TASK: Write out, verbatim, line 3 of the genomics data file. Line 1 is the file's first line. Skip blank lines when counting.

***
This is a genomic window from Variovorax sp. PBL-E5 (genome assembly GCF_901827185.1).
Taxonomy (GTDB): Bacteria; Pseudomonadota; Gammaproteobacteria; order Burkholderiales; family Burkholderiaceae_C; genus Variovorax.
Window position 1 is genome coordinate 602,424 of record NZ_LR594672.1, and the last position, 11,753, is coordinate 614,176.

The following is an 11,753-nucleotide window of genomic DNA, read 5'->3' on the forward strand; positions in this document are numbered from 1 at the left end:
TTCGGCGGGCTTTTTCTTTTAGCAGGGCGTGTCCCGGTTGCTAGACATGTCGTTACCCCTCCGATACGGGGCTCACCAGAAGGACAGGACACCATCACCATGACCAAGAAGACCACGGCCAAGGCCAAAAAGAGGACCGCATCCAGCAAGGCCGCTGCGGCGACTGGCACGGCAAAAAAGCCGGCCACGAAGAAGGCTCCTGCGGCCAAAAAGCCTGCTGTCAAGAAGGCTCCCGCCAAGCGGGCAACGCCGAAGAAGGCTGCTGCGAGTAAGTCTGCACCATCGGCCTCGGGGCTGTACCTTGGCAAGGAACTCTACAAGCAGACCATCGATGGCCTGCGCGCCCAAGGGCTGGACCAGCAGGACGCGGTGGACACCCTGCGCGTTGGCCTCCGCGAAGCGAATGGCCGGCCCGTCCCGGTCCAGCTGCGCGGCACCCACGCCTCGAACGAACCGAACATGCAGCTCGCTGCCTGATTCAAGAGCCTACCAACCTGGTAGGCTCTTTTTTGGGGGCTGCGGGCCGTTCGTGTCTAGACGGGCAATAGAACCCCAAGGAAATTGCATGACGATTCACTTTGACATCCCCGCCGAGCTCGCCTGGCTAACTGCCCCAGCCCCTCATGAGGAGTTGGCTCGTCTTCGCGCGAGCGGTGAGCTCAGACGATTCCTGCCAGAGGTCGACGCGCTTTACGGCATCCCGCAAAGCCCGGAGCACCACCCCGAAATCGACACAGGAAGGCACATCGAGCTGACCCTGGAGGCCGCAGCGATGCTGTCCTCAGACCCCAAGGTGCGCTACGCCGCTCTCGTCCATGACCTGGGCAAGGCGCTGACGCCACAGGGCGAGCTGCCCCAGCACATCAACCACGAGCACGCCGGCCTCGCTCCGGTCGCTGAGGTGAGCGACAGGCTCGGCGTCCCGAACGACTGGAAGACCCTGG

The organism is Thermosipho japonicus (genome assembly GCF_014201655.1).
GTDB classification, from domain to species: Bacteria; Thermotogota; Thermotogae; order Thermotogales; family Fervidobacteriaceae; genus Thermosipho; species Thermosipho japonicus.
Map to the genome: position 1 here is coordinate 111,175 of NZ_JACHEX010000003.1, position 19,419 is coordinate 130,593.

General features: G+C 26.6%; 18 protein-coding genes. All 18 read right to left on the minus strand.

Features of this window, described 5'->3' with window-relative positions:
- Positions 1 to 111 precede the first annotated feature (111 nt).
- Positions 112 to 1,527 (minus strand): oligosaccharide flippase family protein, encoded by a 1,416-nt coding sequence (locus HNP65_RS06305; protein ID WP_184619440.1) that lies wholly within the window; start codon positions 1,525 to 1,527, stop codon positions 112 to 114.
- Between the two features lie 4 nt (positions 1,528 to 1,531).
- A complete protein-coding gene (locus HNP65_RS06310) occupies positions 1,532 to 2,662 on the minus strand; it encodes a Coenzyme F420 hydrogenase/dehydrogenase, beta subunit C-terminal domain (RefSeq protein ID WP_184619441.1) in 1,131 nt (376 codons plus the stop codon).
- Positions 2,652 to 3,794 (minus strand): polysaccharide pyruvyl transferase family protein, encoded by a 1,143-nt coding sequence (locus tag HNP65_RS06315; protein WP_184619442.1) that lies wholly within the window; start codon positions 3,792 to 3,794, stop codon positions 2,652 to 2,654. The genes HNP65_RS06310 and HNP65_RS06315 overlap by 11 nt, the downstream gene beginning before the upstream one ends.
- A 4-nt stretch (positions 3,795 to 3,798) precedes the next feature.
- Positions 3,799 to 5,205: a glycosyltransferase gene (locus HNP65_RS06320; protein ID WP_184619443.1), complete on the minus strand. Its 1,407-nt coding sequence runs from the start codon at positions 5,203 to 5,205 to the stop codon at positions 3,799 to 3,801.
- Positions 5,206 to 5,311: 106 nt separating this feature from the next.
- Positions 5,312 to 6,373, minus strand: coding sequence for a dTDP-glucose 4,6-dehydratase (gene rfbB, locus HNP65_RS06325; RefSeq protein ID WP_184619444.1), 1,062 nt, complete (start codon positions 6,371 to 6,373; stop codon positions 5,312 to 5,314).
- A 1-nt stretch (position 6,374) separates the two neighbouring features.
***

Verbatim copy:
Window position 1 is genome coordinate 602,424 of record NZ_LR594672.1, and the last position, 11,753, is coordinate 614,176.